This procedure is used to measure the distances between adjacent marks and then to divide the measured distances by the Moire multiplication ratio. It should be noted that all measurement errors are reduced by a factor of the Moire multiplication ratio. In creating Moire photoresist images, the marks should meet the requirements for the ADM method, a zero point of the position should exist, and the amount of its shift from the zero point should include directional information concerning the positional error.

Figure 3 shows how Moire photoresist images are created with the double exposure process. A Y-direction shift of the wafer, Δ, causes an X-direction shift of the mark, Λ. The shift Δ is multiplied by the ratio, 1/tanθ, to create the latter shift through the double exposure of a zigzag mark and a straight line mark. θ is an angle between the zigzag and straight lines. At least three points of Moire photoresist images are needed to meet the requirements for the ADM method. The changes in the coordinates of X1 to X2 and that of X2 to X3 are related to alignment errors through the Moire effect. Figure 4 shows the Moire photoresist images when Δ is zero. The zigzag line in this figure is the centerline of the zigzag pattern of the second mask pattern. The finite Δ case is shown in Fig. 5.

Fig. 3

Combination of Moire photoresist patterns. (a) The first mask pattern. (b) The second mask pattern. (c) Double exposed image. (d) Patterns after development used for ADM. There are seven pairs of zigzag and straight lines.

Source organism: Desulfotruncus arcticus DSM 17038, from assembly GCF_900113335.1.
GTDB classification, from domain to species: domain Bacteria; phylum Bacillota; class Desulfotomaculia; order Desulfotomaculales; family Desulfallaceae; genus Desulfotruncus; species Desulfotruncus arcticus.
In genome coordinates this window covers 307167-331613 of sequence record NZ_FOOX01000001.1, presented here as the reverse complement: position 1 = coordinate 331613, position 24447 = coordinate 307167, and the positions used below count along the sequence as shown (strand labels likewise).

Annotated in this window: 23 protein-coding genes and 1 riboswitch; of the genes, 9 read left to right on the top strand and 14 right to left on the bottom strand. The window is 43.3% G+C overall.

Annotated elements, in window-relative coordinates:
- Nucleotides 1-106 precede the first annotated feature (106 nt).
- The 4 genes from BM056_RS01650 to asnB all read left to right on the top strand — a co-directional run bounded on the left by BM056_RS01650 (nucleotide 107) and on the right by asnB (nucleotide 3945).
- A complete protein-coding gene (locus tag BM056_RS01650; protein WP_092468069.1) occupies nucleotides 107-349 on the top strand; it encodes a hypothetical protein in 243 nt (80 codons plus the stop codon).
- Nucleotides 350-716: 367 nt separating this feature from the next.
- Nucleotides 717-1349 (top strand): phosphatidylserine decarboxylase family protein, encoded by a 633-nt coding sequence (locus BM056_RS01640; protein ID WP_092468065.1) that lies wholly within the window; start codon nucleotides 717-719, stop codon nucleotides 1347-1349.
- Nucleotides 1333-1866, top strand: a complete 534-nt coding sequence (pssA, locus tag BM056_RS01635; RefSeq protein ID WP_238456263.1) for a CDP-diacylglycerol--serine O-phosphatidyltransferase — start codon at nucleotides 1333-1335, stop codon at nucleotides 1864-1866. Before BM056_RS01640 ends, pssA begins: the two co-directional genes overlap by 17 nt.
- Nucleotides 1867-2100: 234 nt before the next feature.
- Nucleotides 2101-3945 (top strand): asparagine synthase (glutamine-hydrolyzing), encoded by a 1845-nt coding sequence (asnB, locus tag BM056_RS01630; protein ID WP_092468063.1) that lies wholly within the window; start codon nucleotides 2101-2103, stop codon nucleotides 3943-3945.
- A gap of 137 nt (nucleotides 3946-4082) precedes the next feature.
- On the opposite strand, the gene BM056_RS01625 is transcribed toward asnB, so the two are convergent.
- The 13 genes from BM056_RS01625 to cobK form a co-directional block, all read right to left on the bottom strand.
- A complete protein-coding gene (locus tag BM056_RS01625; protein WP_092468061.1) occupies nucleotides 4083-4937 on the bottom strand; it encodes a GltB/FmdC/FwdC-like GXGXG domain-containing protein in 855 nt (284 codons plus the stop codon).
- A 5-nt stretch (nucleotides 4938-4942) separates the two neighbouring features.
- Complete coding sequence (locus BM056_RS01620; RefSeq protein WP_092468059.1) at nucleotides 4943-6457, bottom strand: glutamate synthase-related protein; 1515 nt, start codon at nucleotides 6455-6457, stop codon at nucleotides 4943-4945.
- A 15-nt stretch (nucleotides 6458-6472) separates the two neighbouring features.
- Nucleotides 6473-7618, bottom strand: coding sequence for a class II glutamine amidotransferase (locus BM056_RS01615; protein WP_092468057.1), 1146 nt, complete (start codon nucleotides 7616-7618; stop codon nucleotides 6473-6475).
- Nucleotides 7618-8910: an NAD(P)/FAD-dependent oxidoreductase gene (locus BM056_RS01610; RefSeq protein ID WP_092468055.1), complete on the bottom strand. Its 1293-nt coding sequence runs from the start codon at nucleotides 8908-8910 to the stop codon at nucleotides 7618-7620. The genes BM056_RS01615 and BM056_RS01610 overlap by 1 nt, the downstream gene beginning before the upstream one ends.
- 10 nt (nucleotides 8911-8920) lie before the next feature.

Fig. 4

Example of double exposed patterns. Dot-dashed line represents the case where the Y-direction shift Δ is zero.


Fig. 5

Solid line represents the case where the Y-direction shift is Δ. X1, X2, and X3 are the coordinates of the marks shifted by the multiplied shift, Λ.



Error Analysis of Measurements

We discuss the estimation of ADM measurement errors, where the following analysis is applicable to any type of ORMS sensor. We analyze the ADM measurement error in ORMS, assuming measurement error follows a normalized Gaussian distribution, hereafter called the normal distribution in this paper, without loss of generality. The measurement error is reduced by a factor equal to the inverse Moire multiplication ratio. The coordinates of three Moire photoresist marks are given by








The measurement error of the detection for each mark is written as εi. The physical quantity measured in this method Λmeasured is defined as the difference between the distance of X1 and X2 and that of X2 and X3, as depicted in Figs. 4 and 5.

Λmeasured can be expressed in terms of the true value Λ.



Using Eqs. (6) and (7), Δ can be rewritten as




Finally, Δmeasured is defined from Λmeasured and ε is the total measurement error.

The measurement error of each mark εi is assumed to have a constant variance regardless of θ, although the shape of the Moire photoresist mark appears different depending on the angle. This assumption is discussed in Sec. 5.1 in detail. In order to discuss the θ dependence of ε, we introduce


We can show that


for which the derivation is given in the Appendix.

Referring to Eqs. (11) and (10), ε is expressed as


From Eq. (12), the ORMS precision σmetrology of ADM is


Equation (13) indicates that the measurement precision is enhanced in inverse proportion to the Moire multiplication ratio. From the relationship between the X-direction coordinates and the angle θ, the following relation is satisfied: Δmeasured1/K[(X3X2)(X2X1)]. The factor K is defined as


The Moire sensitivity and reduction ratio of the error can be adjusted by the appropriate selection of θ. K is proportional to the Moire multiplication ratio.